Out of my comfort zone

I just got off the phone with my cousin who I haven’t spoken in two years. The conversation we had reminded me why I left my home-country. And also why we don’t talk much. You see, we have different goals in life.

I’ve been working abroad over the past few years and facing new challenges almost every single day. My cousin never lived outside his village. He keeps telling me to “come home”, “find a job here”, “stay here”.

To be honest, these words don’t warm my heart. I tried so many times to explain to him that the world outside is so much more than stereotypes, monuments and sunny spots.

The world has so much more to offer: home sickness, uncomfortable places and a learning process about who you are.

Through all these years I haven’t found a place where I would make myself a home so instead of chasing it, I’ve started to move around. I decided to live with other people, to share stories, to open myself to new possibilities and realize that I’m not alone. It doesn’t matter where you come from or what defines you: we’re all connected by the same melodramas.

At the end of the phone call, my cousin asks: “If you hate the weather just come back! Stop complaining!”. He doesn’t know this, but: the first reaction you have when living abroad is complaining. It starts inside your head. It can be the weather, the people, the way food smells. Everything counts.

The interesting part comes afterwards: you will realize that you need CHANGE to actually feel something new. It’s like two rocks clashing into each other to create a spark that it will turn into a fire. Friction is important to create struggle. Struggle can be something productive. I’ve had many different kinds of jobs which allowed to have a glimpse of what it’s like to be a waitress, chambermaid, babysitter, sales person, receptionist and home cleaner. During all these experiences I kept focusing on my practical everyday goals: pay rent, buy food, create something or save it for something you want to do. But the most important lesson of all is that you don’t need to prove anything to anyone. You do your thing. You are enough.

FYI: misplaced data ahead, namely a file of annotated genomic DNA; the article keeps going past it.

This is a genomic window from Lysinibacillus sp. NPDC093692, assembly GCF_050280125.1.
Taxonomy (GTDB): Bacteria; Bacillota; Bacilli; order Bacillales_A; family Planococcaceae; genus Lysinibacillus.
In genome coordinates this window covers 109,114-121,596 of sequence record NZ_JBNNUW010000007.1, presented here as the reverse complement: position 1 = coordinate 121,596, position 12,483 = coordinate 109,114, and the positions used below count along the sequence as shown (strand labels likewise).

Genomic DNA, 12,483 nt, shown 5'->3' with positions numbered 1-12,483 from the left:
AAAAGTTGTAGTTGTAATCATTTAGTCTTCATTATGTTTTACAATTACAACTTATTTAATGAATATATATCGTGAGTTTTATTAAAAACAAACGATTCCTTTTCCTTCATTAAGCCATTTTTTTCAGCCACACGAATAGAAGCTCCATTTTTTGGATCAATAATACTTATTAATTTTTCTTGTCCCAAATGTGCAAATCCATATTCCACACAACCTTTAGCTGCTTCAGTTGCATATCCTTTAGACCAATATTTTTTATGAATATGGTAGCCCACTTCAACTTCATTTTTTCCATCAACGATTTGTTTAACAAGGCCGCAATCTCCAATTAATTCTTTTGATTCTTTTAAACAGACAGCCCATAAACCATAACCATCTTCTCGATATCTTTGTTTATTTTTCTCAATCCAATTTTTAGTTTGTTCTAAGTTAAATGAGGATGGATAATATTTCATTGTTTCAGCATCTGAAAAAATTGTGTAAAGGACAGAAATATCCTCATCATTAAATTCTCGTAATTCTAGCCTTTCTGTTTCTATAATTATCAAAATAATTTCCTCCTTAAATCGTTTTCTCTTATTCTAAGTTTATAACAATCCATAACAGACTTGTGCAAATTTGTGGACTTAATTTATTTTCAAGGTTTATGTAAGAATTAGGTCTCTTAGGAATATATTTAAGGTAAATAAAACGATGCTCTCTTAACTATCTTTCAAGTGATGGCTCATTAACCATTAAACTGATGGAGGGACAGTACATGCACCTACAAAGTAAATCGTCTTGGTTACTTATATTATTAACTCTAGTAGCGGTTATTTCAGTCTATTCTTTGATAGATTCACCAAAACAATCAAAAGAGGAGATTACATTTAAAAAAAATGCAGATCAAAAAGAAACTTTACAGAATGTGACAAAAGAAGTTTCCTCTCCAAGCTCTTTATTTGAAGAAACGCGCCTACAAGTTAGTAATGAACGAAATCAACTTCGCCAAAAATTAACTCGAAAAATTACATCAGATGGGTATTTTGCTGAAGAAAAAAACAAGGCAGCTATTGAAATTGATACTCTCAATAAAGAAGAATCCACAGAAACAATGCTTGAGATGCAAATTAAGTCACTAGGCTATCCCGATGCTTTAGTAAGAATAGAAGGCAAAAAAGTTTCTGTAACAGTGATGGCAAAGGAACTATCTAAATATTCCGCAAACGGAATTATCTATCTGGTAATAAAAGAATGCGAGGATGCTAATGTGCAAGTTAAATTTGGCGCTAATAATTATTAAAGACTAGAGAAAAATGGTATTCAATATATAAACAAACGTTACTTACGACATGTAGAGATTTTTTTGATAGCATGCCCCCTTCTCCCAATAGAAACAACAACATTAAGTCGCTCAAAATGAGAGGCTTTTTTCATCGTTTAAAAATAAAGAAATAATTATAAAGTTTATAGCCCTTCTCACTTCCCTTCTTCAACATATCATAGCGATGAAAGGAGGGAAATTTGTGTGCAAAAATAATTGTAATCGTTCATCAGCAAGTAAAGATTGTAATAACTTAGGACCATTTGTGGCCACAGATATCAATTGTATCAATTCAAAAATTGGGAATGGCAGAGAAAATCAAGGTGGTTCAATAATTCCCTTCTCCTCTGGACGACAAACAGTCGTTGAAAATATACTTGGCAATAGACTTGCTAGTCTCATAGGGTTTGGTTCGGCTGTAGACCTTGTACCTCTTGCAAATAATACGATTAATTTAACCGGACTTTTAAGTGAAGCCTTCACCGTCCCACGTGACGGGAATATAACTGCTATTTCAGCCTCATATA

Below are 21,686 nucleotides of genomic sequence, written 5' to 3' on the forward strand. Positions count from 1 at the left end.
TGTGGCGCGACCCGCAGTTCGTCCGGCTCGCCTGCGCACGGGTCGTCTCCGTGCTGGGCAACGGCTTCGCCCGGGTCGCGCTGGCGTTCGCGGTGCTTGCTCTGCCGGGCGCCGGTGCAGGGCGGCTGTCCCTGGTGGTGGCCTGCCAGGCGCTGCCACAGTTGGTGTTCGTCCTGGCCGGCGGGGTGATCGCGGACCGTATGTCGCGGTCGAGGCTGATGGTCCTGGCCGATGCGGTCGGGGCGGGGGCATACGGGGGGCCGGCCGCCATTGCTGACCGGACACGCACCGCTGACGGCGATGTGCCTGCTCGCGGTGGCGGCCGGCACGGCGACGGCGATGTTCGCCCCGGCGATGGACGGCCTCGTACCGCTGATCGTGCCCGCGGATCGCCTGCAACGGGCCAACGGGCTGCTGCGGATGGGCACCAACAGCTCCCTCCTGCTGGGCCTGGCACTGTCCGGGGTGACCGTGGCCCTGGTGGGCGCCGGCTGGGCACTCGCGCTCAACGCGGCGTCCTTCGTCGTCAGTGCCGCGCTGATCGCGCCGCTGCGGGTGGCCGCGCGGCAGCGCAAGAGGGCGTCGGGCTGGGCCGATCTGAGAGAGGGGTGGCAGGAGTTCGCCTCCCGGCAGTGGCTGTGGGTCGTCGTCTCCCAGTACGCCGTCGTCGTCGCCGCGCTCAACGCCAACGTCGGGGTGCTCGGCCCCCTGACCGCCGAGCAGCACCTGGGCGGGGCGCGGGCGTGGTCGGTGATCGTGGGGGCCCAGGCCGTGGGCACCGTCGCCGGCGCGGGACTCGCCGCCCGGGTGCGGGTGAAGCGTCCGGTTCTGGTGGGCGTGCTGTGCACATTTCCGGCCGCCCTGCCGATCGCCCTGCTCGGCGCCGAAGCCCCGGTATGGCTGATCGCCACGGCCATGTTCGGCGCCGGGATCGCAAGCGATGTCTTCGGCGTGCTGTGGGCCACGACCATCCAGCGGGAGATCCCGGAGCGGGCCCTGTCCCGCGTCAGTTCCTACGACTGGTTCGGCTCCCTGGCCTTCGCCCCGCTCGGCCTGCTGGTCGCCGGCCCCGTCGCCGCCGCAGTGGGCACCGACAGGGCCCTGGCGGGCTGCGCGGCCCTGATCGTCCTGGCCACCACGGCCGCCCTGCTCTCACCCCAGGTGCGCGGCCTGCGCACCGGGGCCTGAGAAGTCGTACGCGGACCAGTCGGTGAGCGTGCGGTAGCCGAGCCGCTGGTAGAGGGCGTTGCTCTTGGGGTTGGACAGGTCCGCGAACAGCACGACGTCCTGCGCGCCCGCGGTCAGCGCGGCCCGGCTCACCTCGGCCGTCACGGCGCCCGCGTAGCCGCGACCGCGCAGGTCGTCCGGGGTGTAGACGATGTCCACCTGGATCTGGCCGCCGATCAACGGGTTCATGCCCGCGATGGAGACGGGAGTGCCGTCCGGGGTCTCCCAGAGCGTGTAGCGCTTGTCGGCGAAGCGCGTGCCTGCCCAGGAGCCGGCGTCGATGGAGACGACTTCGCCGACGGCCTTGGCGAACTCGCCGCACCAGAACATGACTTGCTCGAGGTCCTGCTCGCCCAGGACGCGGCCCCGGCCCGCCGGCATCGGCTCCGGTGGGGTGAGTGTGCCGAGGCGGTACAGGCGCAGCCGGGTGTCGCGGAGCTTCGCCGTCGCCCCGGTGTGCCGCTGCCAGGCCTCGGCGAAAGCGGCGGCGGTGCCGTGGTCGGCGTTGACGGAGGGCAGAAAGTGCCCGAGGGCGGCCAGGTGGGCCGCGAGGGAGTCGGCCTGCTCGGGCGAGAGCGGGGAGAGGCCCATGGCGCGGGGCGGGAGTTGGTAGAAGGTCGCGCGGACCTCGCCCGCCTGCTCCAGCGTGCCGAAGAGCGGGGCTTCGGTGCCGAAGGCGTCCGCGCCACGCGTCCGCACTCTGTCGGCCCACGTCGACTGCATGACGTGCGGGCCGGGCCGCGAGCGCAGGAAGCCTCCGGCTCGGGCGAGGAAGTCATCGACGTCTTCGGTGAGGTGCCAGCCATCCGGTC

I believe that only through being outside of your comfort zone is possible to learn how to be with yourself. To communicate with your thoughts and your heart. How to respect your own conscience and judgment. Above all, to grow. I wouldn’t be the first or the last person to say this statement: “I wouldn’t be the same person if I didn’t do it”.

He hangs up the phone.


This essay was part of the World Nomads Travel Writing Scholarship submissions.